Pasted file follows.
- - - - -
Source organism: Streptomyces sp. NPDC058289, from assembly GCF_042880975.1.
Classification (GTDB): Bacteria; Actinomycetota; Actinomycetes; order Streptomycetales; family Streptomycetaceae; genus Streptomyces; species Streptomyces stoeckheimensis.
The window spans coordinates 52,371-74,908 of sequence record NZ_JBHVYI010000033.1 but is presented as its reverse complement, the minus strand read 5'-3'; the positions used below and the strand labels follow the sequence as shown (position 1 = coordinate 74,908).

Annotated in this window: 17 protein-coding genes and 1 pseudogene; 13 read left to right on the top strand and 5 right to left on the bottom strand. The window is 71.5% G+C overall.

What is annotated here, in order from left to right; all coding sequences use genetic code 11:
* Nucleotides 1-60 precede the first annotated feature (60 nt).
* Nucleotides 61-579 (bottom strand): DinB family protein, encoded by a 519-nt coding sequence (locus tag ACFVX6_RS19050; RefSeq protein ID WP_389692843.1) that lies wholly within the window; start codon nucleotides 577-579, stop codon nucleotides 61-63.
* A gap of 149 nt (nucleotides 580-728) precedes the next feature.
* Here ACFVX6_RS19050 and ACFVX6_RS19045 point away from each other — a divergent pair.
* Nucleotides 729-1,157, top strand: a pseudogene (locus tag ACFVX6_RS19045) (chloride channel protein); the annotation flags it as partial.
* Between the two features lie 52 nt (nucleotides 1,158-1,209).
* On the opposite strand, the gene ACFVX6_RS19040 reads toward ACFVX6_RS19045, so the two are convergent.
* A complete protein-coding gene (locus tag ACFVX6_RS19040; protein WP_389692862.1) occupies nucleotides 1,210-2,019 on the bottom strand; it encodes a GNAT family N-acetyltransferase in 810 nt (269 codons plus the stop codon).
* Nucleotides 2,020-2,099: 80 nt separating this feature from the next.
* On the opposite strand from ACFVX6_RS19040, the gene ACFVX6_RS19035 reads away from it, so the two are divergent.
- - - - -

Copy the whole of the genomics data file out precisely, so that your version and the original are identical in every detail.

Source organism: Streptomyces sp. NPDC058289, from assembly GCF_042880975.1.
Classification (GTDB): Bacteria; Actinomycetota; Actinomycetes; order Streptomycetales; family Streptomycetaceae; genus Streptomyces; species Streptomyces stoeckheimensis.
The window spans coordinates 52,371-74,908 of sequence record NZ_JBHVYI010000033.1 but is presented as its reverse complement, the minus strand read 5'-3'; the positions used below and the strand labels follow the sequence as shown (position 1 = coordinate 74,908).

Annotated in this window: 17 protein-coding genes and 1 pseudogene; 13 read left to right on the top strand and 5 right to left on the bottom strand. The window is 71.5% G+C overall.

What is annotated here, in order from left to right; all coding sequences use genetic code 11:
* Nucleotides 1-60 precede the first annotated feature (60 nt).
* Nucleotides 61-579 (bottom strand): DinB family protein, encoded by a 519-nt coding sequence (locus tag ACFVX6_RS19050; RefSeq protein ID WP_389692843.1) that lies wholly within the window; start codon nucleotides 577-579, stop codon nucleotides 61-63.
* A gap of 149 nt (nucleotides 580-728) precedes the next feature.
* Here ACFVX6_RS19050 and ACFVX6_RS19045 point away from each other — a divergent pair.
* Nucleotides 729-1,157, top strand: a pseudogene (locus tag ACFVX6_RS19045) (chloride channel protein); the annotation flags it as partial.
* Between the two features lie 52 nt (nucleotides 1,158-1,209).
* On the opposite strand, the gene ACFVX6_RS19040 reads toward ACFVX6_RS19045, so the two are convergent.
* A complete protein-coding gene (locus tag ACFVX6_RS19040; protein WP_389692862.1) occupies nucleotides 1,210-2,019 on the bottom strand; it encodes a GNAT family N-acetyltransferase in 810 nt (269 codons plus the stop codon).
* Nucleotides 2,020-2,099: 80 nt separating this feature from the next.
* On the opposite strand from ACFVX6_RS19040, the gene ACFVX6_RS19035 reads away from it, so the two are divergent.